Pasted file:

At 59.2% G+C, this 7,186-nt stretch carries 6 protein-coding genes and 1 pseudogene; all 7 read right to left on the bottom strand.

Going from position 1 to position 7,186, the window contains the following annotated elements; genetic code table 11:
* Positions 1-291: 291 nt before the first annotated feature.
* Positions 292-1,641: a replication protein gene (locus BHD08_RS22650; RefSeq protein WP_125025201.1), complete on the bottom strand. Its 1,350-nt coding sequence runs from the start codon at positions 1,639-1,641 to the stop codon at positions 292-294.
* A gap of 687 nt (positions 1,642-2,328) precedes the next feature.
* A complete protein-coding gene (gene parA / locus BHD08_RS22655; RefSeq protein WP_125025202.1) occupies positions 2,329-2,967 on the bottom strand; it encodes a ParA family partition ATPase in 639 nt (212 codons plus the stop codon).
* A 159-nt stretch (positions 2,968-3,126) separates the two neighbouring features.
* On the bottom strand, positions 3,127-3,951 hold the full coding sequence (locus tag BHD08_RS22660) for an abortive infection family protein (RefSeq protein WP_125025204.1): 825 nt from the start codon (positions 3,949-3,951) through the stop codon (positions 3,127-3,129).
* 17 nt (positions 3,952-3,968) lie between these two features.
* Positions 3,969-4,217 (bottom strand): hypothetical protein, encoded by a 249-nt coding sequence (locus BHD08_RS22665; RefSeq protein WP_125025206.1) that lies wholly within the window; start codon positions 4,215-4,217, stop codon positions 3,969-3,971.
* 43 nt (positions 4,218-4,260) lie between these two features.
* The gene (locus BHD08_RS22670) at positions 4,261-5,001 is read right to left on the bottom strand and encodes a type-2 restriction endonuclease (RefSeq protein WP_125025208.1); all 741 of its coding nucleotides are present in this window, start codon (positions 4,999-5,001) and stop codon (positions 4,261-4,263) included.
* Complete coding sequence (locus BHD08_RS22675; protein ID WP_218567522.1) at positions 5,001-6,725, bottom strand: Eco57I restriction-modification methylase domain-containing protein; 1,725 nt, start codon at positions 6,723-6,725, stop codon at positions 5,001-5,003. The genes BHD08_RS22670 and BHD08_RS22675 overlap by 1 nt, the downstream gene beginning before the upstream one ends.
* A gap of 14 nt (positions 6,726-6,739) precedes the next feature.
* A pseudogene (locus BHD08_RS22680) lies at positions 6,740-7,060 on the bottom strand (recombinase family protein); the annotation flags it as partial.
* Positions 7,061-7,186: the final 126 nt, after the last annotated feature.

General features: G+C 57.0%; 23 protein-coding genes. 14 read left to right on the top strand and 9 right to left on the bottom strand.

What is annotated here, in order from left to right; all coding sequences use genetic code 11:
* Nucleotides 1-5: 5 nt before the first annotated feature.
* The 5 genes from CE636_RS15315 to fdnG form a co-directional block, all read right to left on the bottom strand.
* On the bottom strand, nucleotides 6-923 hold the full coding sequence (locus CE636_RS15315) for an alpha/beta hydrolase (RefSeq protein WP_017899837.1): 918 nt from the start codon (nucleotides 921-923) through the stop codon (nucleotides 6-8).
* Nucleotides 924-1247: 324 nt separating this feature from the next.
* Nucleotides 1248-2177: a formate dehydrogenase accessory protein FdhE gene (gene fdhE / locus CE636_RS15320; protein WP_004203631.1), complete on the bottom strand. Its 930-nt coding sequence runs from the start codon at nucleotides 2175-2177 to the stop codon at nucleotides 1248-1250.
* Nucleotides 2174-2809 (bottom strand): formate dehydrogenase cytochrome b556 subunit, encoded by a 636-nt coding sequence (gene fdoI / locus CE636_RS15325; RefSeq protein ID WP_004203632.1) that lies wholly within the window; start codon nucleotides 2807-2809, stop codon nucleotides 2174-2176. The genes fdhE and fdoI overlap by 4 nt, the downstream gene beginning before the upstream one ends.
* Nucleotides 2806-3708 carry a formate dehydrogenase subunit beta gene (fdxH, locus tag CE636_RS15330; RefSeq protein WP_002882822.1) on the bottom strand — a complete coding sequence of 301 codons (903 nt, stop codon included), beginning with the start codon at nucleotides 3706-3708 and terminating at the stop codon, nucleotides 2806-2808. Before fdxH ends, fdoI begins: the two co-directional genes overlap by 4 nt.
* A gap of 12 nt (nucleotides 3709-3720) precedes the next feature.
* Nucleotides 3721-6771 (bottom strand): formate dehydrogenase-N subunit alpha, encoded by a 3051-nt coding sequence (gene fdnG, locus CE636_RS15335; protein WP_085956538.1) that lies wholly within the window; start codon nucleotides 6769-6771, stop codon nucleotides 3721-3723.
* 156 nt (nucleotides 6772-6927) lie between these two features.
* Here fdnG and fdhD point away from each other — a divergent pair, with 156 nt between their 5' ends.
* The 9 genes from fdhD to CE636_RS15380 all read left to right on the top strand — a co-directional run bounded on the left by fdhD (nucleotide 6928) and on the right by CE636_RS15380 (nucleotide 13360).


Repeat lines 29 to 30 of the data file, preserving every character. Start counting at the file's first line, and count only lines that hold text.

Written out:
* Here fdnG and fdhD point away from each other — a divergent pair, with 156 nt between their 5' ends.
* The 9 genes from fdhD to CE636_RS15380 all read left to right on the top strand — a co-directional run bounded on the left by fdhD (nucleotide 6928) and on the right by CE636_RS15380 (nucleotide 13360).